Diagnosis: Absent Cavum Septum Pellucidum


This fetus has absent cavum septum pellucidum, presumably as part of septooptic dysplasia.

A little anatomy before we go any further: The septum pellucidum consists of two thin membranes and separates the frontal horns of the lateral ventricles. This extends from the corpus callosum to the columns of the fornix, as shown below. This two layered septum is filled with fluid and may vary anatomically. If this fluid-filled area becomes large during organogenesis, there will be only one cavum, cavum septum pellucidum. If this space is narrow, two cavities will form. The anterior one would be cavum septum pellucidum and the posterior cavum vergae which communicate with each other. They usually fuse from back to front as the fetus approaches term or within the first few weeks after birth

In our case you can see that there is no distinct cavum septum pellucidum between the lateral ventricles. Rather, there is only one large midline fluid filled area which represents the fused frontal horns of the lateral ventricles. Those fused horns appear to have a square like roof and this appearance is characteristic of septooptic dysplasia (SOD). The corpus callosum is usually present in SOD; indeed in our case at least the front part of the corpus callosum appears to be present as proven by imaging of the pericallosal artery. Mild ventriculomegaly may also be a feature of SOD, as is the case with this fetus.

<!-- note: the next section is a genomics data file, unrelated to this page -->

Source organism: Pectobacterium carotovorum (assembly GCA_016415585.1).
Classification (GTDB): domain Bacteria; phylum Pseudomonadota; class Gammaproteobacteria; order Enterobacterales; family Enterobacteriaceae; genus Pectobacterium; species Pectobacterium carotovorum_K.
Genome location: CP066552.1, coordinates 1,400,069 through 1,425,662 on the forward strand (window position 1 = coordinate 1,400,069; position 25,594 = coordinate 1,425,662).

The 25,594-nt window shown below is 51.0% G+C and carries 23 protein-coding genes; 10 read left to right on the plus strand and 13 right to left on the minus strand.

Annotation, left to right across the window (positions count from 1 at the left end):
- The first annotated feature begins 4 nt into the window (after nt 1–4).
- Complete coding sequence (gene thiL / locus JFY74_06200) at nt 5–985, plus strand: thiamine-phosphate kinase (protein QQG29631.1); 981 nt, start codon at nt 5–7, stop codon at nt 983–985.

Sometimes the cavum septum pellucidum and/or cavum vergae may be quite prominent and create the false impression of SOD. In all theses cases you have to look carefully to see if you can identify the frontal horns of the lateral ventricles separately from the cavum. Coronal views may be especially helpful for that. The following images come from a different case, initially suspected to have SOD but which was normal as shown in the last two images:





The characteristic finding of absent cavum septum pellucidum with central fusion and squaring of the frontal horns in SOD is virtually identical to that encountered with lobar holoprocencephaly. Although the presence of a corpus callosum favors the diagnosis of SOD, corpus callosum may be present or simply hypoplastic in lobar holoprocencephaly as well. After birth a definite diagnosis may be made my MRI demonstrating optic tract hypoplasia or clinically with endocrine evaluation and visual assessment.

As a syndrome, SOD is characterized by anomalies of cerebral midline structures, such as absence of the septum pellucidum, congenital optic nerve dysplasia and panhypopituitarism, leading to multiple endocrine defects (diabetes insipidus, hypogonadotropic hypogonadism, hypothyroidism, adrenal insufficiency, diabetes insipidus etc). The clinical affects of SOD are variable. Visual impairment is usually present, but blindness is rare. Hypopituitarism is amenable to medical treatment. The developmental outcome is debated. Absence of the septum pellucidum and optic nerve hypoplasia are associated with an excess of cerebral palsy, mental retardation and seizures. However, abnormal development is usually limited to those cases with coexistent cerebral hemispheric anomalies.